Table of Contents
- Akita Dog Breed
- Akita Family Life
- Japanese Akita VS American Akita
- Akita Dog History
- Akita Breed Health
- How to Care for Akitas
- Ideal Owners of Akita Dogs
- FAQs about Akita Breeds
- Akita Dog Breeds Summary
The Akita dog breed is a muscular dog famous for its courage and dignity. Originally bred for hunting bears, they are a strong and determined canine companion you can trust.
Nowadays, the Akita is still capable of tracking. Its catlike movements make them skillful enough to move quickly and easily.
Like a cat, an Akita dog stalks its prey quietly and will not give a warning before leaping into action. Its feline trait also includes licking its body as a grooming habit.
Akita dogs are large but calm and quiet, so they seldom bark if the situation warrants it. They are affectionate, playful, and reserved regarding their owners.
Recognized as a breed by the American Kennel Club in 1972, this big furry Akita breed has roots in Japan. You might be familiar with Hachiko, a Japanese Akita dog remembered for his loyalty.
His owner was a professor who commuted to work every day on the train. The devoted dog met him daily at the train station.
Hachiko faithfully waited for the return of his deceased owner for years. Now, he is well known for his remarkable devotion to his owner whom he waited for over nine years until his death.
Akita Dog Breed
Height and Weight
A full-grown American Akita is a burly, heavy-boned spitz-type dog of imposing stature. It is the largest of all the Japanese breeds.
It is a large, dignified dog breed standing 24 to 26 inches for females and 26 to 28 inches for males. Females weigh from 70 to 100 pounds, while males scale from 100 to 130 pounds.
The coat is thick and dense that comes in different colors. The Akita has color combinations and well-defined patterns across its muscular body.
An Akita puppy grows into a sizeable adult as a sturdy breed.
It has a broad and massive head with triangular pointy ears and small eyes. An Akita dog’s peculiar tail raises over his back in a fluffy curl.
In the household, it enjoys carrying toys and other items around in its mouth. This mounting trait is an Akita breed’s way of communicating with those it loves.
It wants to take part in the family’s daily affairs because it thrives on companionship. When bored and lonely, the Akita dog breed can become aggressive and destructive.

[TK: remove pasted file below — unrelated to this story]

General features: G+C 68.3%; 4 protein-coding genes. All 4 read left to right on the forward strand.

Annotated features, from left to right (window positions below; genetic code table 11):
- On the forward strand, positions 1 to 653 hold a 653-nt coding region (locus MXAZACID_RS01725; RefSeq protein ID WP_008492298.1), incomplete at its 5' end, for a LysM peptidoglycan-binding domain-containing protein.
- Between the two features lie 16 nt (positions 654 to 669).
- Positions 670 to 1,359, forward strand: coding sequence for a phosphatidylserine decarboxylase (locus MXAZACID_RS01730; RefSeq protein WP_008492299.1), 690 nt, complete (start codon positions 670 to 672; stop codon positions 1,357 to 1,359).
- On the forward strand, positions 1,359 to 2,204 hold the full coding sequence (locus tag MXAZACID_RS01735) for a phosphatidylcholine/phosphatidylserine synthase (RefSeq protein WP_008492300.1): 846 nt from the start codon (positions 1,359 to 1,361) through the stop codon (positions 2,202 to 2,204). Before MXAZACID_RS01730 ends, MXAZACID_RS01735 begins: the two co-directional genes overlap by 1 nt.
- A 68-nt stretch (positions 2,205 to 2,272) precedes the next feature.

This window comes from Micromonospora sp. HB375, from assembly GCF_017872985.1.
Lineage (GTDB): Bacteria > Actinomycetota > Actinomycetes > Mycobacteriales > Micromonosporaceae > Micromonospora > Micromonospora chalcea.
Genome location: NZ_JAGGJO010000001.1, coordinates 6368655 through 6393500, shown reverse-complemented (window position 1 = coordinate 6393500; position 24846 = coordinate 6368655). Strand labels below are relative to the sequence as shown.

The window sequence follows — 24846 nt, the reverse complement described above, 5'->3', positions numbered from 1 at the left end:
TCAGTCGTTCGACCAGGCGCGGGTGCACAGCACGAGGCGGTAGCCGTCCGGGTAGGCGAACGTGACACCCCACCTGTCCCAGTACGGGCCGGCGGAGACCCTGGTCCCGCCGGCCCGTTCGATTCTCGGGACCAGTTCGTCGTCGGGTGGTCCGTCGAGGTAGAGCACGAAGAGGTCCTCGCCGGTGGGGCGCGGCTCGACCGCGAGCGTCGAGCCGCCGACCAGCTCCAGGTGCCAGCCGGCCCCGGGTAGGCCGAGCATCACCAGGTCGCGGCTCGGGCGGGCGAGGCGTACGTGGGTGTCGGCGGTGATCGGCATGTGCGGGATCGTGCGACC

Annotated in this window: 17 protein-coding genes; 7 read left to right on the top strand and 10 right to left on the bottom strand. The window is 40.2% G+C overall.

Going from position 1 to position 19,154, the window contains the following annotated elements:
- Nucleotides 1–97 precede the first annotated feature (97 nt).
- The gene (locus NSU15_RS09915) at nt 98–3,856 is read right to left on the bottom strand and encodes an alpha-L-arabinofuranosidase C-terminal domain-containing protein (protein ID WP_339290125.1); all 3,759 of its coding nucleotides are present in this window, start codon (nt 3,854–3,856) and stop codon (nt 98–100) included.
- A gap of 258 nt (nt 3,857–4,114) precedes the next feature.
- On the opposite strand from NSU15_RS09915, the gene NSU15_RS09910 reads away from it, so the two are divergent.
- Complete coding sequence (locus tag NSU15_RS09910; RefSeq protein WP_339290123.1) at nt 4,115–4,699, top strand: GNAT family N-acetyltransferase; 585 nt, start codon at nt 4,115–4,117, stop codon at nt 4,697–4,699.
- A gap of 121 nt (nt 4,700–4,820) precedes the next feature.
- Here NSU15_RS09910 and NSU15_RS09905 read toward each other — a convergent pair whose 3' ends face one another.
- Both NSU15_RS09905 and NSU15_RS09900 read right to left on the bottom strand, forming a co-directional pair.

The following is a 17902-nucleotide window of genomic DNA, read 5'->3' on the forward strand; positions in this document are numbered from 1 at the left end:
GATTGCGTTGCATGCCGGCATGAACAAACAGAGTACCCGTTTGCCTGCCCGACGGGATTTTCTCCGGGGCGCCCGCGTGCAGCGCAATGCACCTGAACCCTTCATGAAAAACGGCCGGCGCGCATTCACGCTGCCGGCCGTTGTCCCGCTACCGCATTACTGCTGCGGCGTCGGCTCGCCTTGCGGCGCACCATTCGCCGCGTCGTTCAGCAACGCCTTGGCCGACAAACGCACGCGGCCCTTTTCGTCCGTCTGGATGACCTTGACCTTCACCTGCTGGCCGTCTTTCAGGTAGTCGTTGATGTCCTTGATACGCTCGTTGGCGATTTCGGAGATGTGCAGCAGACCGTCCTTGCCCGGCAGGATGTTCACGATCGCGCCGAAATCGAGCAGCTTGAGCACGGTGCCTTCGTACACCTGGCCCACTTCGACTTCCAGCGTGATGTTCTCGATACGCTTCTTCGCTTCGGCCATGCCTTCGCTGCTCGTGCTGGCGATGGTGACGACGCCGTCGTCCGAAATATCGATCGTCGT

Akita Family Life
This dog has a strong personality making it an excellent protector of the house back in the day in Japan.
Akitas enjoy the company of their owners making them fine family dogs. They prefer to be with their family members because they bond closely with their humans.
The Akita dogs are happiest as the only fur baby because they get jealous when you give attention to other pets. For that very reason, this loving type of dog is best suited to a one-dog household.
Not only do they tend to be aggressive toward other dogs, but Akita breeds are wary towards strangers. They are fearless but loyal to their families, hence not fond of unfamiliar people.
Akita dog breeds are intensely protective by nature and highly territorial. Exposure of Akita puppies to people and other dogs can help soften the edge of their alertness but will not be socially active.
Japanese Akita VS American Akita
The Japanese dog breed is known as the Akita Inu.
It looks the same as the American Akita dog but smaller in height and mass. American Akitas have bear-like heads while Japanese Akitas are foxlike.
Their standards differ as well. American Akita dogs appear in all colors, while the Akita Inus have a limited range of colors.
The American Akita has a variety of brown and tan shades. The Japanese Akita only comes in red, brindle, and black colorations.
Akita Dog History
The Akita originated in the Akita Prefecture of northern Japan where it got its name. Known as a symbol of protection, it was a watchdog and a hard-working hunting dog.
The Akita breed has a spiritual significance. It symbolizes good luck to the Japanese people.
When a child is born in Japan, the family will receive a small statue of an Akita dog for health, happiness, and long life.
It made its way to America and was introduced by Helen Keller. She admired and grew fond of the Akita dog breed after knowing the story of Hachiko.
While traveling in Japan, she got interested in having one of her own. When Keller returned to the USA, she was accompanied by this type of dog.
She acquired an Akita puppy named Kamikaze-Go but died of distemper at a young age. She received another puppy which is Kamikaze’s brother, Kenzan-go.
American servicemen also brought back more Akitas from overseas after World War II.
Akitas were declared and are now considered Japan’s national treasures.
Akita Breed Health
Like many dogs, some hereditary health issues can occur in the Akita dogs. Owners need to consult with their veterinarians about precautions when signs occur.
Hip dysplasia is the malformation of the hip joints that can lead to pain and lameness. Arthritis develops as the dog ages.
However, some factors contribute to this condition aside from old age. It could be hereditary, accidents, or poor diet.
Gastric Dilatation-Volvulus: Gas production happens due to eating and drinking rapidly. Bloating becomes life-threatening once the stomach twists and cuts off the blood supply.
This is a disorder of the thyroid gland. Hypothyroidism is often characterized by reduced energy, unexpected weight gain, and behavioral changes.
Fortunately, this condition is something that diet and medication can correct. Just make sure to consult with your vet as soon as you see the symptoms.
Sebaceous Adenitis (SA)
It is a genetic skin condition in Akita breeds. The infection leads to the inflammation and destruction of the glands in the skin.
Affected Akita dog breeds have dry, scaly skin and loss of hair on the head, neck, and back.
Progressive Retinal Atrophy (PRA)
This condition is the gradual worsening of the retina. It causes limited or lost vision in the affected dog.
How to Care for Akitas